Careers special: Organisation uses farming to help those not coping in mainstream school

Careers special: Organisation uses farming to help those not coping in mainstream school

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Agriculture can help young people most at risk reach their potential. Hannah Binns explores how Future Roots offers an unique learning environment for children not coping in a mainstream school setting.

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Farming is the greatest untapped education, health and social care service, according to Julie Plumley, founder and owner of Future Roots.

Based at Rylands Farm in Dorset, Future Roots is a social enterprise which has supported children for more than a decade.

It aims to provide stability and direction through tough times for young people and their families.

"Thirteen years ago, I saw the potential of the farming environment for helping young people who were not coping in a mainstream school environment, " said Ms Plumley, who grew up on a farm before becoming a registered social worker.

"Since we opened our gates in 2008, we have seen more than 1,000 youngsters from eight years old up to 18.

"The young people here are not the issue, it is society’s inability to cope with their particular needs."

She added young people were not referred to Future Roots because they were ‘naughty’ but because they needed a safe and secure learning environment where they felt they could achieve and reach their potential.

"We believe there are always reasons for behaviours - not excuses - and that there is always a solution," she said.

"Three-quarters of young people who come to the farm are boys in their early teens and have been referred by their school or local authority."

The freedom farming can give to young people is also accredited to Future Roots’ success.

"There is an open space and they are not confined to a classroom," Ms Plumley said.

"Young people also have that feeling of being valued because they are always doing something useful, from cleaning out cows and bottle feeding lambs to fixing a fence.

"Everything is focused on learning by experience.

"By learning how to care for animals, the young people learn how to form relationships and build trust, which has a knock-on effect with their human relationships too.

"Young people respond to being needed, wanted and valued."

She highlighted Jordan, now 19, who went from struggling in mainstream school and making negative decisions to securing a full-time job at a local dairy farm.

"He worked really hard at Future Roots, completing functional skills in English and Maths as well as a practical level one in land-based operations and his MO1 tractor test.

"He also completed an apprenticeship in partnership with Future Roots and Kingston Maurward College.

"He is is now not only a hard-working reliable employee, but a thoughtful and responsible individual.

"His road may not always be straight in the future but we know he has the strengths to get back on track."

Young people can attend Future Roots for three days a week, up to a maximum of 15 hours a week.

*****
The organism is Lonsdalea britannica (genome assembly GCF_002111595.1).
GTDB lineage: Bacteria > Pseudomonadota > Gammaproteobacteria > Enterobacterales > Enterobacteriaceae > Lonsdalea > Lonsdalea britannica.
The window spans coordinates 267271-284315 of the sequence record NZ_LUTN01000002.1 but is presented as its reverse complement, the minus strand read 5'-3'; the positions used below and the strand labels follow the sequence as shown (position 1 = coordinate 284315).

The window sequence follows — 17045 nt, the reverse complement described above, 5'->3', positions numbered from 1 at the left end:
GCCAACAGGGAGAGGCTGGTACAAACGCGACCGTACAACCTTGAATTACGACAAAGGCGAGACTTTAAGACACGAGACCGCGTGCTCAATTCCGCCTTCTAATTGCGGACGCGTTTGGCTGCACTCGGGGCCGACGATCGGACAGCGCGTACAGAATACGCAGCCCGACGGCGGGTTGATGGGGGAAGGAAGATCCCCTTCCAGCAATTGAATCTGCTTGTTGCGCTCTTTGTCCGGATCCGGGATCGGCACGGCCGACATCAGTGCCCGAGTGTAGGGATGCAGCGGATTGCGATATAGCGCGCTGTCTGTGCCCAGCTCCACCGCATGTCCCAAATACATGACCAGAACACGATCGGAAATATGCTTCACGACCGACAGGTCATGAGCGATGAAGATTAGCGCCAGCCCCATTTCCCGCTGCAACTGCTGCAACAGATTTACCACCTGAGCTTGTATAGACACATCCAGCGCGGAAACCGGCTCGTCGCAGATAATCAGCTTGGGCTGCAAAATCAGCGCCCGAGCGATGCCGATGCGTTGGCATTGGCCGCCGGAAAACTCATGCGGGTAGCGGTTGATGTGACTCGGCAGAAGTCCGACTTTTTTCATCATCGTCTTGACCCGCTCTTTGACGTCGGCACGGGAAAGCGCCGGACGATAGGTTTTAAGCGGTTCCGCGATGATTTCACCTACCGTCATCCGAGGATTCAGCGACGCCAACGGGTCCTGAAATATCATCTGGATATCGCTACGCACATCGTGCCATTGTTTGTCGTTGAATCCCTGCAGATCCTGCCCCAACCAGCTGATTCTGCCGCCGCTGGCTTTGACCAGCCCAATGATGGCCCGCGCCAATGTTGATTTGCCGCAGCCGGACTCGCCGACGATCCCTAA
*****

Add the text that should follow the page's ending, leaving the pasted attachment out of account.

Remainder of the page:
The first six weeks involves an assessment by the team which will concentrate on the pupil’s strength and work to create a feeling of safety and belong for the child.

"These services, together with the opportunity to study functional skills, level 1 and 11 in Maths and English and take a City and Guilds in land-based operations means youngsters often leave Future Roots ready for more education or work," Ms Plumley said.

A 13-week short break course, designed to complement educational needs and showcase opportunities within the farming sector, is also run in conjunction with local schools.

"What Future Roots offers, combined with experienced mentoring which encourages positive, consistent and meaningful relationships, forms long-lasting change to attitudes, behaviours and outcomes for a young person," she added.

"I believe farming is the greatest untapped education, health and social care service.

"It enables young people to become work ready.

"It gets them into life."

BATTLING with anxiety meant Lisa, now 18, from Gillingham, Kent, never wanted to attend secondary school, but a chance to go to a farm every Wednesday in exchange for attending school helped boost her confidence.

She says: "I was only meant to go to the farm for six weeks, but I ended up staying for almost five years and still have not left."

With help from the farm, she decided to go to Kingston Maurward College to study level two agriculture, something she never thought she would voluntarily do.

"With my course you have to do one day of work experience at a farm each week and Rylands Farm has been so good at helping me with any work I am struggling with, from GCSE to college," she says.

"At the start I had no motivation and felt like I would not amount to much, but I am now [also] working as a apprentice dairy farmer and calf rearer at a nearby farm.

"I am really enjoying working there and the opportunity to gain experience in what I would love to continue doing and this would not have been possible without Julie and the college."

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